On the demand side, virtual school and telework have increased the demand for chips significantly. While remote learning was meant to be temporary, about one-fifth of school systems have considered or have planned to continue this method of learning.[7] Remote work will likely continue in various industries and depend upon reliable, secure digital collaboration technologies for employees. With no end in sight for this increased reliance on digital communication, strong networks and the multitudes of devices that rely upon fixed and mobile broadband infrastructure are crucial.

“In-sourcing”―restoring domestic manufacturing―will not be quick or easy, but is vital to preserving U.S. technology leadership and economic competitiveness. Going forward, strengthening semiconductor supply chains will protect the United States from the economic and national security risks of outsourcing this critical work.

3. Policymakers are addressing the problem – CHIPS ACT – What Can We Expect it to Resolve?
U.S. policymakers are working to address the semiconductor shortage, with the most notable measure to date being the CHIPS Act.[8] On June 8, 2021, the U.S. Senate passed a similar policy as part of the larger U.S. Innovation and Competition Act (USICA).[9] Such legislation, if enacted, will promote United States investment in the full semiconductor supply chain, from research and development to manufacturing―while potentially creating over 22,000 jobs.[10]

As a key consumer of semiconductors, the communications sector would greatly benefit from the investments authorized under the CHIPS Act. Supporting critical infrastructure and services as well as national broadband deployment, the industry is also critical to our national security and economic growth.

4. Problems with Preferential Treatment (E.g., Automotive Industry Proposals)
The automotive industry has proposed that the United States government direct some funding directly to automakers.[11] Auto industry leaders argue that their proposal is crucial to increase production of electric vehicles and therefore align with the widespread goal to cut emissions from the transportation sector. In this context, preferential treatment would amount to undue market interference and would directly constrain supply. While a significant economic contributor, auto industry interests should not be prioritized ahead of the demand for semiconductors in communications, in defense, in the financial sector, and in all of the sectors that comprise critical infrastructure.

The demand for semiconductors in the automobile industry should not come at the expense of the essential needs of broadband providers and the continued technological leadership and economic security of the United States. Semiconductors have enabled broadband providers and other ICT industries to sustain our economy and keep Americans connected during the pandemic. The United States government should avoid advancing any policies that favor the needs of specific industries, as such treatment would have various unintended consequences. Though the auto industry has been impacted by the semiconductor shortage, policy measures such as inventory set-asides and mandatory allocation of chip supplies, distort and potentially harm market forces that determine chip allocation today. Set-asides for automakers would also potentially put at risk the needs of sectors crucial to U.S. innovation and economic growth, such as broadband services and the nation’s communications infrastructure.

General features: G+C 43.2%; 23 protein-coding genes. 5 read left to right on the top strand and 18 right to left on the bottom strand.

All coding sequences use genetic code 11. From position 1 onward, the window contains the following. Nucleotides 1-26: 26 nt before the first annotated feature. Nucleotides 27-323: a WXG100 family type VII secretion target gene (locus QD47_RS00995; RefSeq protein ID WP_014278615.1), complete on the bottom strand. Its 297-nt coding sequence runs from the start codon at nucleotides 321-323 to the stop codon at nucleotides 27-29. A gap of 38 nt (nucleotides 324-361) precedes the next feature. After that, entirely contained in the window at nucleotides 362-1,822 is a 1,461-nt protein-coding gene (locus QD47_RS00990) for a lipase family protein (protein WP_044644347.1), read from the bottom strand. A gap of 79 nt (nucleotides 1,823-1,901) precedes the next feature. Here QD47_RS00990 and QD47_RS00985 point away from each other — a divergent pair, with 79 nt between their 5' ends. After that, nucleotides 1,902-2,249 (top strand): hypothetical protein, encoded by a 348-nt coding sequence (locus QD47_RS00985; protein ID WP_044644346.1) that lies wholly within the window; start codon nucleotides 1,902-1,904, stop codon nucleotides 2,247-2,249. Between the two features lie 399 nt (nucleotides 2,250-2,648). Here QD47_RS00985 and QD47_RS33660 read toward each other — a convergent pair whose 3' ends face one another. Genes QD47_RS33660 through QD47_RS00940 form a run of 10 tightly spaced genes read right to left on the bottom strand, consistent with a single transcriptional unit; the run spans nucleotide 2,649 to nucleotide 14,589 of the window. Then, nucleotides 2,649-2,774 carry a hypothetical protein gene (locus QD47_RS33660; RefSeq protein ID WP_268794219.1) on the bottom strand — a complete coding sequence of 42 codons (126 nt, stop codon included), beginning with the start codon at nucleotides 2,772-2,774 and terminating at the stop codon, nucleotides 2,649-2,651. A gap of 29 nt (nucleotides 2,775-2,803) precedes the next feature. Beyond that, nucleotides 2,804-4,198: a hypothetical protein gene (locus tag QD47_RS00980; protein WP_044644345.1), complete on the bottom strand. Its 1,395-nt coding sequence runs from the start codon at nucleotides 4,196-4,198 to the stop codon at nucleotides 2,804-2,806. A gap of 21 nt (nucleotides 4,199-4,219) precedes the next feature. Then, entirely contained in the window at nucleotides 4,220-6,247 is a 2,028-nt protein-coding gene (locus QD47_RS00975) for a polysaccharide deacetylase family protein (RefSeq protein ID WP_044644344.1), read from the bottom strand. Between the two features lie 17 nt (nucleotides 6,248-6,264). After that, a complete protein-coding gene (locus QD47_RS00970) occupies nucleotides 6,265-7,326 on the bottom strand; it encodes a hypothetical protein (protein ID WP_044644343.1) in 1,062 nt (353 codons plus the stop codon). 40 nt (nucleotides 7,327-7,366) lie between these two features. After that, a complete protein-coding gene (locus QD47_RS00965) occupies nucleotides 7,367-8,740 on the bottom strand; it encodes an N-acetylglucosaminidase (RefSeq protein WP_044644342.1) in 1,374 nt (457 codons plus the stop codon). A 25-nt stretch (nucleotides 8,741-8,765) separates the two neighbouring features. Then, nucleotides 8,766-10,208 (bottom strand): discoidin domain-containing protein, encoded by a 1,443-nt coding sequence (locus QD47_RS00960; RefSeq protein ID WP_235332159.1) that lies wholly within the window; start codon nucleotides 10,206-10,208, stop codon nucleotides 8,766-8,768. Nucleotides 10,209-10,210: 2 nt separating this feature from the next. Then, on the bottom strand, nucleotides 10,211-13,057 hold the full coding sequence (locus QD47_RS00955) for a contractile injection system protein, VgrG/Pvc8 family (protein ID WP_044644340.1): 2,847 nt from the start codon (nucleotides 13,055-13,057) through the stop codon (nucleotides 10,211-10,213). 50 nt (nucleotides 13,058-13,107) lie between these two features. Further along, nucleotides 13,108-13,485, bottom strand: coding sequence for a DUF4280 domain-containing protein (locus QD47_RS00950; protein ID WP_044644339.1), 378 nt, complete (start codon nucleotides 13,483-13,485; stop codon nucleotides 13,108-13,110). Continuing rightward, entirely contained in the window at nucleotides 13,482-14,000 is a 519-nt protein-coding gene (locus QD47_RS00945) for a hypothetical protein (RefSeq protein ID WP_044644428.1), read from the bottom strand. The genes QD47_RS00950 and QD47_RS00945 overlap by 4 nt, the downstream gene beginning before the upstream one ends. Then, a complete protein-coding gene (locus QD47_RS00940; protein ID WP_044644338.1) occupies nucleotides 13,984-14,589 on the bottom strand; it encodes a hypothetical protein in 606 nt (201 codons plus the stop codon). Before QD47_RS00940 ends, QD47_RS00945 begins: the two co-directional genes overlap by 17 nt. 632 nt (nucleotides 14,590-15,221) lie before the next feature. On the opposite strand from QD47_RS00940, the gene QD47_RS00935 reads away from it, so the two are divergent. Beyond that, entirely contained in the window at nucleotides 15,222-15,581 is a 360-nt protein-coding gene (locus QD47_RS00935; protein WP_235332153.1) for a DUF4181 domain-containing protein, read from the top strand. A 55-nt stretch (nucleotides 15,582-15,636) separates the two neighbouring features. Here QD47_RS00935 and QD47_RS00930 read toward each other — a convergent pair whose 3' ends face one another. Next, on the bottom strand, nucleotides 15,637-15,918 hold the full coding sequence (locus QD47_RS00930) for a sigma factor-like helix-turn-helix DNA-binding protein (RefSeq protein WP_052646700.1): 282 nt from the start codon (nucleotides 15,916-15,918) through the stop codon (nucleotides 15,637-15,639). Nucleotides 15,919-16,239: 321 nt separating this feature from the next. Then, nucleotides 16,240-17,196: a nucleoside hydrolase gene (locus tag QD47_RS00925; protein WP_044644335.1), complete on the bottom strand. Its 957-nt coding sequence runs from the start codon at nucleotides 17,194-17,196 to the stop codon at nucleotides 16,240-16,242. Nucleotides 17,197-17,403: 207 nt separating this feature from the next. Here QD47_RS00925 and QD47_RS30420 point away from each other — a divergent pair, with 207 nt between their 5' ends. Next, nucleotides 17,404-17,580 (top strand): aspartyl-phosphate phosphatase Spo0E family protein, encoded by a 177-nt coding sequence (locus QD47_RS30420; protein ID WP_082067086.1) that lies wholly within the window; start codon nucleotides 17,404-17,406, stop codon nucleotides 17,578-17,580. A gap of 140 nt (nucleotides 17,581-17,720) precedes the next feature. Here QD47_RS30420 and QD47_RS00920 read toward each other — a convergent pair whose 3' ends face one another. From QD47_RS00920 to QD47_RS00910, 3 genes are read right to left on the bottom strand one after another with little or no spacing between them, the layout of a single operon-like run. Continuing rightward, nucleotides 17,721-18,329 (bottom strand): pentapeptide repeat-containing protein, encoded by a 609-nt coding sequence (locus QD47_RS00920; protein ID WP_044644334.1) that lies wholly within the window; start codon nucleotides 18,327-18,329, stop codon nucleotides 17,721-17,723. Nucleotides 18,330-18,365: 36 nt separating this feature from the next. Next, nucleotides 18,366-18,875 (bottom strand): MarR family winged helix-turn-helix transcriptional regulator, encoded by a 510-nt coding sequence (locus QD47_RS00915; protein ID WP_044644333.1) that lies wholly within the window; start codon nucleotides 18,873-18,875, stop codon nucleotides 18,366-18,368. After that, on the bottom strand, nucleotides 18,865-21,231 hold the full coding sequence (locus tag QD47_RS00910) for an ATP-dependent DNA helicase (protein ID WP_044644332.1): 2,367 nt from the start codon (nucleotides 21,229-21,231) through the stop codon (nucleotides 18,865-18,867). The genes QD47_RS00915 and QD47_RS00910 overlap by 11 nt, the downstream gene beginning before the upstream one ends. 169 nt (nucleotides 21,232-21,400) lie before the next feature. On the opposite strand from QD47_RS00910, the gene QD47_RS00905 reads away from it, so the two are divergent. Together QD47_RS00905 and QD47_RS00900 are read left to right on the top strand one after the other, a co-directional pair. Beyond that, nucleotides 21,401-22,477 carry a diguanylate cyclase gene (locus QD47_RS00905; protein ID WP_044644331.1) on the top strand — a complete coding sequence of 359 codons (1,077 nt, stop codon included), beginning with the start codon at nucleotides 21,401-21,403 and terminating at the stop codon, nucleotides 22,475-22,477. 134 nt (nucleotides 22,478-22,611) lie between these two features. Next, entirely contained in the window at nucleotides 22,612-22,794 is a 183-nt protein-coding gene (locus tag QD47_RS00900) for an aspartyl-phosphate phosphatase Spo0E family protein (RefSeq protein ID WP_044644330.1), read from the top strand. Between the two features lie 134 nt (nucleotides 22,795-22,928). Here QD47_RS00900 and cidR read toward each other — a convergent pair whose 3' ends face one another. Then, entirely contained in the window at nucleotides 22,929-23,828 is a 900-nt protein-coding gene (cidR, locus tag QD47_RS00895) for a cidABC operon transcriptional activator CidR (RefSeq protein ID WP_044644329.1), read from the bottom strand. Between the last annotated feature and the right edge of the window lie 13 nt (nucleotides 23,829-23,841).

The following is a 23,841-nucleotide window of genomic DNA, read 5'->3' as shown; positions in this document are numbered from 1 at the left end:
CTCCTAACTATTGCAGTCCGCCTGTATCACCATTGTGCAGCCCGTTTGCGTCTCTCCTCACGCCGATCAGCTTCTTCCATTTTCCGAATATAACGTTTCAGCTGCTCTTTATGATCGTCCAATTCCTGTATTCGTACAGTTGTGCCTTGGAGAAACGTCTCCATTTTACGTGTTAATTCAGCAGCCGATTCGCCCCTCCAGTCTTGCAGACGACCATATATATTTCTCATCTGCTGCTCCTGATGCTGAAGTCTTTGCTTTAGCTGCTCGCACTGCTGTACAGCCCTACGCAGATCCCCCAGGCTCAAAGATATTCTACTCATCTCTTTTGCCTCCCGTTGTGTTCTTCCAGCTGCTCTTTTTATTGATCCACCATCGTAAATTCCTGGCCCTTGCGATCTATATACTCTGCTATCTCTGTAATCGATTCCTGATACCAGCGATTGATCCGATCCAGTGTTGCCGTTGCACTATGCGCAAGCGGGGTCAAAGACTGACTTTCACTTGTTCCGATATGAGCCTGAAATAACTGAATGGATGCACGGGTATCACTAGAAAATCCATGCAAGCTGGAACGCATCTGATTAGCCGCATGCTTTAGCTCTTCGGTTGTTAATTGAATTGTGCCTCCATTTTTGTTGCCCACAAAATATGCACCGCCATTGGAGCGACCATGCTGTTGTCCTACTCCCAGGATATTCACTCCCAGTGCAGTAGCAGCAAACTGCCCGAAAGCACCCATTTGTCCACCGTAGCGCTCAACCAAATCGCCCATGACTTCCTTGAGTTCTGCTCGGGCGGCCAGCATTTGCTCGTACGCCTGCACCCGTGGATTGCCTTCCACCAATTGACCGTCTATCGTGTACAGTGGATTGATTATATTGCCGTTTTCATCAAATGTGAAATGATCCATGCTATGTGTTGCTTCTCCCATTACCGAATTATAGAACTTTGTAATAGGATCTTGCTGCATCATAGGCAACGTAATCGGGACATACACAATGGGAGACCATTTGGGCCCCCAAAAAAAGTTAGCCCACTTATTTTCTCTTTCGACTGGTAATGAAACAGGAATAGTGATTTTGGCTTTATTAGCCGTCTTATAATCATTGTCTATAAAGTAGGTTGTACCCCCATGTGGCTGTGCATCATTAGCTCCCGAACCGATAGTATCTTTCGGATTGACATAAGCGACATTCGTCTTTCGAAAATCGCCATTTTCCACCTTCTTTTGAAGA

Preferential treatment would only fuel the competition for semiconductors in domestic industry. Automakers such as GM and Ford plan to partially build vehicles until more materials are available, and others are looking to purchase parts from smaller suppliers in order to cut out the current supply chain. Though the auto industry has been severely impacted by the semiconductor shortage, preferential treatment of automakers will support just their industry, while investment in various industries can stimulate economic growth.

The automakers’ case for preferential treatment hinges upon their need for a different version of semiconductors known as “legacy chips.” High-tech industry cannot utilize these older chips, but automakers do not need the more advanced options in their manufacturing. Therefore, automakers are asking for the distribution of legacy chips to favor their industry. This unequal distribution will harm the communications sector, which can also operate these older chips in IoT devices which do not require a more advanced option. Beyond IoT, the communications sector needs legacy chips for many other devices. While Congressional funding should be directed towards production of semiconductors, including legacy chips, there should be no preferential treatment for one industry.